The Batman is bold, brutal and one of the best DC films of all time. In a superhero movie climate where cameos and CGI-heavy sequences are commonplace, The Batman answers back with cinema.
Matt Reeves takes the helm of the newest Batman franchise with the same gusto and vigor of the final two parts of Planet of the Apes, treated by many as one of the best modern film trilogies. Taking on the challenge of Batman, Reeves leaves his imprint on the character in a fantastically poignant way.
Featuring a younger, emotionally broken Bruce Wayne, Reeves flexes his directing muscles to rebirth Batman without losing his essence. A detective story—set in a Gotham City that oozes a gritty and humid personality—The Batman is immersed in dark undertones, not unlike Batman: The Animated Series.
There is very little time given to hand-hold the audience into Batman’s origin story or why Bruce put on the mask. Many of those details are still fresh in the audience’s mind from previous films. Instead, Reeves opts to place viewers right into the middle of Batman’s story, akin to picking up a random comic from the shop and flipping through the pages. Batman is simply Batman and audiences get to enjoy a new adventure with him.
Reeves takes the best from past Batman directors; combining the detail, grittiness, and visual excellence of Snyder’s work and weaving it with the grounded, dialogue-focused storytelling of Nolan’s craft to create something bold and new for the franchise. The Batman feels quintessential to the character. Everything from the architecture of Gotham City to the many DC name drops feels completely organic and definitive. One reason it all comes together is the cast.
Robert Pattinson effortlessly transforms Bruce Wayne, and it’s no surprise. Those familiar with Pattinson’s work over the last ten years know he’s become one of the best modern actors in the business, and he approached Wayne with the same craft as his recent roles. This iteration of Bruce Wayne is darker, recluse, and a far cry from the billionaire playboy monikers that Bale and Affleck’s versions of the character mastered. This Bruce does not know how to appear in public, he only knows how to be Batman, with Bruce just an external avatar of the beast within. It is a classic Batman archetype but Pattinson is flawless in the role.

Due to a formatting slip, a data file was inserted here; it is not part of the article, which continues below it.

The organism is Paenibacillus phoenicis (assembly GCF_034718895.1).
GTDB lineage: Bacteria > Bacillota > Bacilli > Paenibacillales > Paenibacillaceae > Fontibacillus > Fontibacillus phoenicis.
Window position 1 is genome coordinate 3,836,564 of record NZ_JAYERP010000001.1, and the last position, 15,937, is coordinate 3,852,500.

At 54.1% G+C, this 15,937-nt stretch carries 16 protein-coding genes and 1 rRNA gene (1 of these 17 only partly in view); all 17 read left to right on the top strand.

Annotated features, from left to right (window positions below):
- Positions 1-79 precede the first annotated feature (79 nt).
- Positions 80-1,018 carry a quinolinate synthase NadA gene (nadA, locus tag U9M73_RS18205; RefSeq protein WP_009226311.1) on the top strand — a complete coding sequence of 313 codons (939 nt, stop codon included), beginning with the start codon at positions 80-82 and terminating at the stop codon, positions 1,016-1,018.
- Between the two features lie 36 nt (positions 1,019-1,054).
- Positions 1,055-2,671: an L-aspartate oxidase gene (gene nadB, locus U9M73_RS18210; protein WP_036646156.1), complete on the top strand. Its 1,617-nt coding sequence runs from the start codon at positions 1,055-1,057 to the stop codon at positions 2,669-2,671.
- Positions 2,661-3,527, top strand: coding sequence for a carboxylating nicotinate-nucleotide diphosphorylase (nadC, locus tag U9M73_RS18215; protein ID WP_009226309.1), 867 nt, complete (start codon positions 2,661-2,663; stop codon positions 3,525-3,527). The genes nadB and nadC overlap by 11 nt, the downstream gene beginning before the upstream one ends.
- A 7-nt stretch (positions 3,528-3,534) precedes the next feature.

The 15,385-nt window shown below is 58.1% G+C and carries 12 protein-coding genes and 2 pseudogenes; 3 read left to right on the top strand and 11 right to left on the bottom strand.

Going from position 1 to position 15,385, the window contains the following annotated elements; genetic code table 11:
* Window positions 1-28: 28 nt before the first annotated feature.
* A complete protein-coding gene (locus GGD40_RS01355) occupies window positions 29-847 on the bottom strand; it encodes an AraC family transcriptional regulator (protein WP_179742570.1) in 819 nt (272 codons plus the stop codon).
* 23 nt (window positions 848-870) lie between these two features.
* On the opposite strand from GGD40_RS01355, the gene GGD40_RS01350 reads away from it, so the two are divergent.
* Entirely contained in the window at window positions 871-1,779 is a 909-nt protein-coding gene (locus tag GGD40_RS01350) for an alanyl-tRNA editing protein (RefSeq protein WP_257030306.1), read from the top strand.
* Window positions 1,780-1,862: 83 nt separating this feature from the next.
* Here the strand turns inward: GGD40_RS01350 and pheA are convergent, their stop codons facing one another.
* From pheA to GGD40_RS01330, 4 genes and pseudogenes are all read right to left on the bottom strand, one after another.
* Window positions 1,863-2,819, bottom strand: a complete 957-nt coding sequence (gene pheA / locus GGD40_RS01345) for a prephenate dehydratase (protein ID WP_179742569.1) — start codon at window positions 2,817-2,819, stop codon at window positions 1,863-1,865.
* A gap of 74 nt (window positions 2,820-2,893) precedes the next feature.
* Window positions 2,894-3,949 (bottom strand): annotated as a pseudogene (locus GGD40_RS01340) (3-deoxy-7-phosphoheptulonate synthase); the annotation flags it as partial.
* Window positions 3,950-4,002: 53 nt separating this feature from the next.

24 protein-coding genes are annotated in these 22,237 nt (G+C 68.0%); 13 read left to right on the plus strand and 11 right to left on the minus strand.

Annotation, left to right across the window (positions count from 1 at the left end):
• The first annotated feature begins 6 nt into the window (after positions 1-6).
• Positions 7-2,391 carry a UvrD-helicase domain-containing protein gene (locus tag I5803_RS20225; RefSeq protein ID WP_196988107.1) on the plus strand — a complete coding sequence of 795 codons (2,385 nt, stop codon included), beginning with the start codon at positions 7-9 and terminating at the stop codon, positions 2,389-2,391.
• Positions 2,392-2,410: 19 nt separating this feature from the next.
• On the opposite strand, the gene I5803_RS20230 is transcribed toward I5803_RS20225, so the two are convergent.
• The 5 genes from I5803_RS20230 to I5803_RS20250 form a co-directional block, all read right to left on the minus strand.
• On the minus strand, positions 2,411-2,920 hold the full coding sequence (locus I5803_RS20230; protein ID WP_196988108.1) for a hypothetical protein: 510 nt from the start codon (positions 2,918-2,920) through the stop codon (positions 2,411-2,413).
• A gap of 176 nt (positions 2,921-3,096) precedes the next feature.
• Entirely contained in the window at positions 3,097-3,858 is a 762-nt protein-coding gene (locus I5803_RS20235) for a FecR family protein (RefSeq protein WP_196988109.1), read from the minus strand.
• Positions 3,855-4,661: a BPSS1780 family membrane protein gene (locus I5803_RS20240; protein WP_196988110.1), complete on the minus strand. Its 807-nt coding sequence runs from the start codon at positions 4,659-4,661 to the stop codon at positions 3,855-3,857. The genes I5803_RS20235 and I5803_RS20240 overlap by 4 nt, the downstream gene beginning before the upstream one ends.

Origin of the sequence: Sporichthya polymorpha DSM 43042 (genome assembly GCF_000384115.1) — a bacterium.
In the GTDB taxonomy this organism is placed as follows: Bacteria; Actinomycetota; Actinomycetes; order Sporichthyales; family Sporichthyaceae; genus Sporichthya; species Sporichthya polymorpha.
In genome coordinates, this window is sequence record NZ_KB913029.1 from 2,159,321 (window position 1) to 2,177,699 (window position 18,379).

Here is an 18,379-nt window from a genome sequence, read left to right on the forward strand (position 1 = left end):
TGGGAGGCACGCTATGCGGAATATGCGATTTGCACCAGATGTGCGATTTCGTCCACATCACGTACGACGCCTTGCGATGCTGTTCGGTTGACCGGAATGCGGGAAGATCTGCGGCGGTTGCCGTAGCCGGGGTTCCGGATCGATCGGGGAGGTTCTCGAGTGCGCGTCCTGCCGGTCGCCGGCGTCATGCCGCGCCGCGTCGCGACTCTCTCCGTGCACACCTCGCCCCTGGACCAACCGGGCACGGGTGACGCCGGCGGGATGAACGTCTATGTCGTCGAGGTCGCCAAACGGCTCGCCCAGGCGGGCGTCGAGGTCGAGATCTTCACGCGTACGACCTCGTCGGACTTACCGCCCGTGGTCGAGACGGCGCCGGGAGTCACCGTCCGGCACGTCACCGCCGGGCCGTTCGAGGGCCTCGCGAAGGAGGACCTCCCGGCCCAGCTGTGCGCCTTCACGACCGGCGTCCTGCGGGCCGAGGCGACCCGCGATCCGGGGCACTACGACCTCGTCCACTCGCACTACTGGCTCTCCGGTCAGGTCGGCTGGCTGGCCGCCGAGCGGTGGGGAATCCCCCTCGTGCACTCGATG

Joining him is Zoë Kravitz as Catwoman. Kravitz is the best live-action Selina Kyle to date. Ripped straight from the pages of the comic books that birthed her, Kravitz elegantly steps into the role without losing the edge that makes the character special. Her chemistry with Pattinson is incredibly layered and the actress is more than capable to lead her franchise as the anti-hero. Likewise, Andy Serkis, a longtime collaborator of Reeves, plays a strong and stoic Alfred. A cross between Jeremy Irons and Michael Caine’s iterations of the character, Serkis plays Alfred with a caring, but strong demeanor.
The bar for Batman movie villains has been incredibly high. With The Dark Knight trilogy masterfully weaving multiple Batman villains into its franchise and a wider range of DC villains for Affleck in the Snyderverse, Reeves went back to basics to craft his Batman story. With a combination of Riddler, Penguin, and Carmine Falcone rounding the rogues’ gallery, Reeves expertly weaves Batman into confronting each villain at different times, once again resembling a wide-ranging, yet focused comic book story.
Where the modern DCEU is cluttered, messy, and left without a true vision, The Batman is a breath of fresh air. Reeves directs Batman with a love and passion that will reverberate with fans and newcomers alike. The cast is loyal to the director’s vision and the result is a resounding Batman film with incredible long-term franchise potential. Weaving the vision, cast performance, and set design together is a stunning score by Michael Giacchino, who immediately gives Batman another iconic score to add to an already diverse portfolio.
Overall, The Batman is the quintessential Dark Knight film and one of the best DC films of all time. With incredible performances, flawless directing, and a resounding score, The Batman is a masterpiece.
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